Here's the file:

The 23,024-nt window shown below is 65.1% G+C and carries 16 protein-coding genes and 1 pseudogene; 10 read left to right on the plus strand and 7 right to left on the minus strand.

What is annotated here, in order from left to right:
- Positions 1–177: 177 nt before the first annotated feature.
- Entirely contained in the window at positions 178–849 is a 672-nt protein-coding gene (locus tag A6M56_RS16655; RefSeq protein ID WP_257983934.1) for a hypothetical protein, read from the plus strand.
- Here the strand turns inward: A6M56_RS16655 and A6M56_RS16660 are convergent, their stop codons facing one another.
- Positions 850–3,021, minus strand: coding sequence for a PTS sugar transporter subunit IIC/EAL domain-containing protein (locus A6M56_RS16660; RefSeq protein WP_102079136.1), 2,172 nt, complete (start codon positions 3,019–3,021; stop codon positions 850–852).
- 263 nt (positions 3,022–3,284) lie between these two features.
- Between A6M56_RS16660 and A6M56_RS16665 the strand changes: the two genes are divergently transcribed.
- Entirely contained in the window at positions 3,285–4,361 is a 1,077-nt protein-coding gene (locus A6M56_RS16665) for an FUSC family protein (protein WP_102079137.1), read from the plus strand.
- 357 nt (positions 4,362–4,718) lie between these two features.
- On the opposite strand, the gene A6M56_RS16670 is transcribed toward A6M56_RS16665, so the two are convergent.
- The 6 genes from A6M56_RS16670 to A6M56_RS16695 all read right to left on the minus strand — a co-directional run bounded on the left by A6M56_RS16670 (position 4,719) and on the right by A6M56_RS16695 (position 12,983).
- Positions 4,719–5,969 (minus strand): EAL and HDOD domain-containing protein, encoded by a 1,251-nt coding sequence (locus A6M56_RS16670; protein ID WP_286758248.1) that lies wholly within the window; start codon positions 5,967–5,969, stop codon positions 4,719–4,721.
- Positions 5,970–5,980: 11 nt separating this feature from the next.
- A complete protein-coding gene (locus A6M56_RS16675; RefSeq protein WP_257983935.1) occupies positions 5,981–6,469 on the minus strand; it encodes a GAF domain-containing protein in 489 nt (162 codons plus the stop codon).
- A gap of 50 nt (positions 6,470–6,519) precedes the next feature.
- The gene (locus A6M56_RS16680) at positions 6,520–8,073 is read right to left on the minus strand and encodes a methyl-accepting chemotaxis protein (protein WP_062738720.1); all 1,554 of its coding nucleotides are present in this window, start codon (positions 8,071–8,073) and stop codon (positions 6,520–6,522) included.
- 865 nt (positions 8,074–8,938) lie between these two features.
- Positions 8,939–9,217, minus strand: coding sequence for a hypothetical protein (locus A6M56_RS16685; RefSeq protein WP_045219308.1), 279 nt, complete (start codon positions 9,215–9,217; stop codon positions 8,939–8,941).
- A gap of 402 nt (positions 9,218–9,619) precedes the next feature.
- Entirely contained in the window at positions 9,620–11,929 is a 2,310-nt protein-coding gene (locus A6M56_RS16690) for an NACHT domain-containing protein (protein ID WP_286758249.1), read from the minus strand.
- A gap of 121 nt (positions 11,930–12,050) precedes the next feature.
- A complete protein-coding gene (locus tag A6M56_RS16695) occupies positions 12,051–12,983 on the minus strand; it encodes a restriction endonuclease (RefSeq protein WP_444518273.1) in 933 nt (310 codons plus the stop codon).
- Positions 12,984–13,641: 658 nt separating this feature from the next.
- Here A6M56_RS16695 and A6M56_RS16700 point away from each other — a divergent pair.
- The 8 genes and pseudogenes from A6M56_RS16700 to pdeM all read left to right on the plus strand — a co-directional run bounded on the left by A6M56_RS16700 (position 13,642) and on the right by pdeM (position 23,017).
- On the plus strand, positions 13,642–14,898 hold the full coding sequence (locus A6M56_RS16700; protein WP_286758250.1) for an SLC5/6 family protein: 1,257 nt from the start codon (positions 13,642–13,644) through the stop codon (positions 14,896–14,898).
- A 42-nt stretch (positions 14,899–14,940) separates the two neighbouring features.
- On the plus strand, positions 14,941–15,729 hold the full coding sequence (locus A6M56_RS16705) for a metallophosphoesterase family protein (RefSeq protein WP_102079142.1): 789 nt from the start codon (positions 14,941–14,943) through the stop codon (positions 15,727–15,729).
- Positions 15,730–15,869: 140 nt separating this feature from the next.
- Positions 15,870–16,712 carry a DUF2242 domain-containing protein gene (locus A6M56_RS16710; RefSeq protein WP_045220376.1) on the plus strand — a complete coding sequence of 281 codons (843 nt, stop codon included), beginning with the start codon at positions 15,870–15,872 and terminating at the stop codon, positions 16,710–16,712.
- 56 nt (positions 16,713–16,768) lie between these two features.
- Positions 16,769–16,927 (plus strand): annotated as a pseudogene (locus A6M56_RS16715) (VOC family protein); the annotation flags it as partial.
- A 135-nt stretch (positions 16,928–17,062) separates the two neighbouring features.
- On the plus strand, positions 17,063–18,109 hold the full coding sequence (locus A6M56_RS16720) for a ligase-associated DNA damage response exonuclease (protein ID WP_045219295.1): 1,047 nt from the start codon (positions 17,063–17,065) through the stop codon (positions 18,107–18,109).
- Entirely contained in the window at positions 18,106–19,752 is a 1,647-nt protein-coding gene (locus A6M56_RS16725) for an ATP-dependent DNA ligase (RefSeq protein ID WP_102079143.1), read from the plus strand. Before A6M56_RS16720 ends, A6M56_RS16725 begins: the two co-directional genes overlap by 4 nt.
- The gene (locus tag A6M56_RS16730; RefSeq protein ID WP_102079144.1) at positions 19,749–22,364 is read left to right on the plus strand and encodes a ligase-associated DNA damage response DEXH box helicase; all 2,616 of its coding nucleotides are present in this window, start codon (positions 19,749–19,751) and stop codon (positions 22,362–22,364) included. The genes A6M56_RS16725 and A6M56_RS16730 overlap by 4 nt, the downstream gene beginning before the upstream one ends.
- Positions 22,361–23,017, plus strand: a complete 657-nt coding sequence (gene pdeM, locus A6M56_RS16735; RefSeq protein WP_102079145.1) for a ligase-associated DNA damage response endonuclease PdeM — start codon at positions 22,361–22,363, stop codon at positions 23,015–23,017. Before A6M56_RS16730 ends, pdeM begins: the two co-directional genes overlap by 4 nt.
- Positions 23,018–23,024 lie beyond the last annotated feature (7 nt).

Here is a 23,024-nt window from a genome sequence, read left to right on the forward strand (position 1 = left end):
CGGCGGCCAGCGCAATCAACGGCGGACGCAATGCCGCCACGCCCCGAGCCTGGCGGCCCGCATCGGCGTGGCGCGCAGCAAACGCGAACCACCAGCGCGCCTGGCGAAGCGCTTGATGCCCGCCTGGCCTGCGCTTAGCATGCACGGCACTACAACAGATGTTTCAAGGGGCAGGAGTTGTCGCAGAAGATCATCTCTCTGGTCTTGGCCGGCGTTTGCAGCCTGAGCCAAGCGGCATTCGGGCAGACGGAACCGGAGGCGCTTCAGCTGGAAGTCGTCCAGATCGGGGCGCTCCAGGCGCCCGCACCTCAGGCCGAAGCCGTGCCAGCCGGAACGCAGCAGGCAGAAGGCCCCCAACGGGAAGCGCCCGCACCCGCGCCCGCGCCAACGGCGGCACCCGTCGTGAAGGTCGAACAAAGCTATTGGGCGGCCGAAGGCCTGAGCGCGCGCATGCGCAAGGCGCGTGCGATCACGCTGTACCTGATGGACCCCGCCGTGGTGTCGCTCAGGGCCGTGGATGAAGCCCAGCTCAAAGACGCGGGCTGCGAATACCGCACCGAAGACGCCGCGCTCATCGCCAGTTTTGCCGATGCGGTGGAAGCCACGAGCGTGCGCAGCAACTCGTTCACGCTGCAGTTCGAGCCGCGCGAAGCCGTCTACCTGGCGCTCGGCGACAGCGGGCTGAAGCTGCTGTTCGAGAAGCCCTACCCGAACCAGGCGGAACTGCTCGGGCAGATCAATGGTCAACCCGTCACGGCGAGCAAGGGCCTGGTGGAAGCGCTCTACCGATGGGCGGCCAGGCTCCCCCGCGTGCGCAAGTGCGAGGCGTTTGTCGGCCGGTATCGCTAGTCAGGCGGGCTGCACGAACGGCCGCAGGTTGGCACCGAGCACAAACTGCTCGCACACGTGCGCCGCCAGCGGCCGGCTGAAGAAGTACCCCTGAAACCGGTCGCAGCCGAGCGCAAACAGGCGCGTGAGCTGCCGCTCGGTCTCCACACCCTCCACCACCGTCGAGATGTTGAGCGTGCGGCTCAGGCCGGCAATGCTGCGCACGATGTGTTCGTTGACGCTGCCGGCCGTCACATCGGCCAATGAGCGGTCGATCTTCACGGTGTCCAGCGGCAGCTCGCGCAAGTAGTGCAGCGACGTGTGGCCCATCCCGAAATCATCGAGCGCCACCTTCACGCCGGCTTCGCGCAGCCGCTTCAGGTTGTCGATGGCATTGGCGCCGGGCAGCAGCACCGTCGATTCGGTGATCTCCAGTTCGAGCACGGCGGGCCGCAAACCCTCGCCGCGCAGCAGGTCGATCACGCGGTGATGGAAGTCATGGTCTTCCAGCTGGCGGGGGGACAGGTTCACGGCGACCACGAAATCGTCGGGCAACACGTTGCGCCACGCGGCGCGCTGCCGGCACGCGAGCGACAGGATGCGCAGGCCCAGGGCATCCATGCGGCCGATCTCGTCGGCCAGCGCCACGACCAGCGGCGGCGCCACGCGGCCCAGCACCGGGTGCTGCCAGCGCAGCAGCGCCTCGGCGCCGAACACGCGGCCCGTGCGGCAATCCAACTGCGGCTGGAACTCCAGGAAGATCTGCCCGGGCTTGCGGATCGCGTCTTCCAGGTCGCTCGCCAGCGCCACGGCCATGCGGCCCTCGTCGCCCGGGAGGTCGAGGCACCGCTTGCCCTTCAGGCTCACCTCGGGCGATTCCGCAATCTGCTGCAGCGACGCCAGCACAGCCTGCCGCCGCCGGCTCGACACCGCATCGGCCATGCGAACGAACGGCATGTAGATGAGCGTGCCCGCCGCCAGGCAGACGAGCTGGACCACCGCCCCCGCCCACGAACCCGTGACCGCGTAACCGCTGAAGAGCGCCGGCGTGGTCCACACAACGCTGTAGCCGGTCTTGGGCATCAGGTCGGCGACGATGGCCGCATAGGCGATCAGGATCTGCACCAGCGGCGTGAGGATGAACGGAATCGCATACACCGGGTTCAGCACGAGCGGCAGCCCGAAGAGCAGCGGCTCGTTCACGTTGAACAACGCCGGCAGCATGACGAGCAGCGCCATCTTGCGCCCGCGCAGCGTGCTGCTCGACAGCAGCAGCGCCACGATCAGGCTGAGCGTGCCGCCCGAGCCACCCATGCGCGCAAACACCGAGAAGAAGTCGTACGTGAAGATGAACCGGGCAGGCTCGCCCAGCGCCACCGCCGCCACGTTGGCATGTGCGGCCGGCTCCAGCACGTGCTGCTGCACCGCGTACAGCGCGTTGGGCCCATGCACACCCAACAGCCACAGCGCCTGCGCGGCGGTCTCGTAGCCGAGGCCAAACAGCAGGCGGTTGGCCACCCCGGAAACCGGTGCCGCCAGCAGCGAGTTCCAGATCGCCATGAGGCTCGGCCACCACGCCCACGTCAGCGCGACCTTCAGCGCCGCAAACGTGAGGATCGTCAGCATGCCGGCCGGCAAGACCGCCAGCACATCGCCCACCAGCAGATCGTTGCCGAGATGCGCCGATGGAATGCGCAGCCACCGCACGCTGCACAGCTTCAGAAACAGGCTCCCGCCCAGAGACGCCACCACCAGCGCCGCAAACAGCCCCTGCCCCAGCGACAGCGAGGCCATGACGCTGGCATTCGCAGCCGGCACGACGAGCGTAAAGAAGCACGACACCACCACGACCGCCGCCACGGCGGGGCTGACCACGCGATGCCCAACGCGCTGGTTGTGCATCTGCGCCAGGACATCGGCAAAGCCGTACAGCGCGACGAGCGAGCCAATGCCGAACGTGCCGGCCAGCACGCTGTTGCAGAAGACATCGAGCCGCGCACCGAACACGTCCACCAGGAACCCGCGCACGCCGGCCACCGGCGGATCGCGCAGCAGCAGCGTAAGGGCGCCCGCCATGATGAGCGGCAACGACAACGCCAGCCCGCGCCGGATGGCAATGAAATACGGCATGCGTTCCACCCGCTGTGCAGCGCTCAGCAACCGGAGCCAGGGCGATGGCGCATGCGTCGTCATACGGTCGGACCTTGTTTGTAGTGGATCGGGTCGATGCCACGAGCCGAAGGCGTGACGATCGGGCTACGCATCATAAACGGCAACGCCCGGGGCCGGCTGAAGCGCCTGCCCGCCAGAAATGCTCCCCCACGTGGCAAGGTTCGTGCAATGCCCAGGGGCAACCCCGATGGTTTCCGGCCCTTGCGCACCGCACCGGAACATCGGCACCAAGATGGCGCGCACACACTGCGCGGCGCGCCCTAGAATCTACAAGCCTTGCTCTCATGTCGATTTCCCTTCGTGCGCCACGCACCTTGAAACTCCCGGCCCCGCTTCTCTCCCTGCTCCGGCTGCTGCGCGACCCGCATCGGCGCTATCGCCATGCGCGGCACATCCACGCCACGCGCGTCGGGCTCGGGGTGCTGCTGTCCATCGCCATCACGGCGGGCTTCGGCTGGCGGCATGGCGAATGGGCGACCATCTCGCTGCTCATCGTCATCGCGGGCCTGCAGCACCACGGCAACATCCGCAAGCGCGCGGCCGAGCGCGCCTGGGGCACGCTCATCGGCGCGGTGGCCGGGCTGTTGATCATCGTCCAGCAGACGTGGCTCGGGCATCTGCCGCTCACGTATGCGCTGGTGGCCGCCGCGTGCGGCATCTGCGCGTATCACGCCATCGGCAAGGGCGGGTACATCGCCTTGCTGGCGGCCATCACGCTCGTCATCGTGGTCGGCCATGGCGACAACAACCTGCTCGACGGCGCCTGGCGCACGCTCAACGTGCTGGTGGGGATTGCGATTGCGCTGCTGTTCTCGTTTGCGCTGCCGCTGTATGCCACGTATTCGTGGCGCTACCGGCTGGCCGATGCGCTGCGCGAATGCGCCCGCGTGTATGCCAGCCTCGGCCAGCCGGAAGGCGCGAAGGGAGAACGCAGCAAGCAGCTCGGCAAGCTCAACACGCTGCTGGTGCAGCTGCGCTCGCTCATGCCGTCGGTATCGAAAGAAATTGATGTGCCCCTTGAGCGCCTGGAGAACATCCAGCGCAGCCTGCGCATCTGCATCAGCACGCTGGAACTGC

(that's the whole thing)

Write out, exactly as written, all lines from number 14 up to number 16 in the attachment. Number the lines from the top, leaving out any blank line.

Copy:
- Positions 5,970–5,980: 11 nt separating this feature from the next.
- A complete protein-coding gene (locus A6M56_RS16675; RefSeq protein WP_257983935.1) occupies positions 5,981–6,469 on the minus strand; it encodes a GAF domain-containing protein in 489 nt (162 codons plus the stop codon).
- A gap of 50 nt (positions 6,470–6,519) precedes the next feature.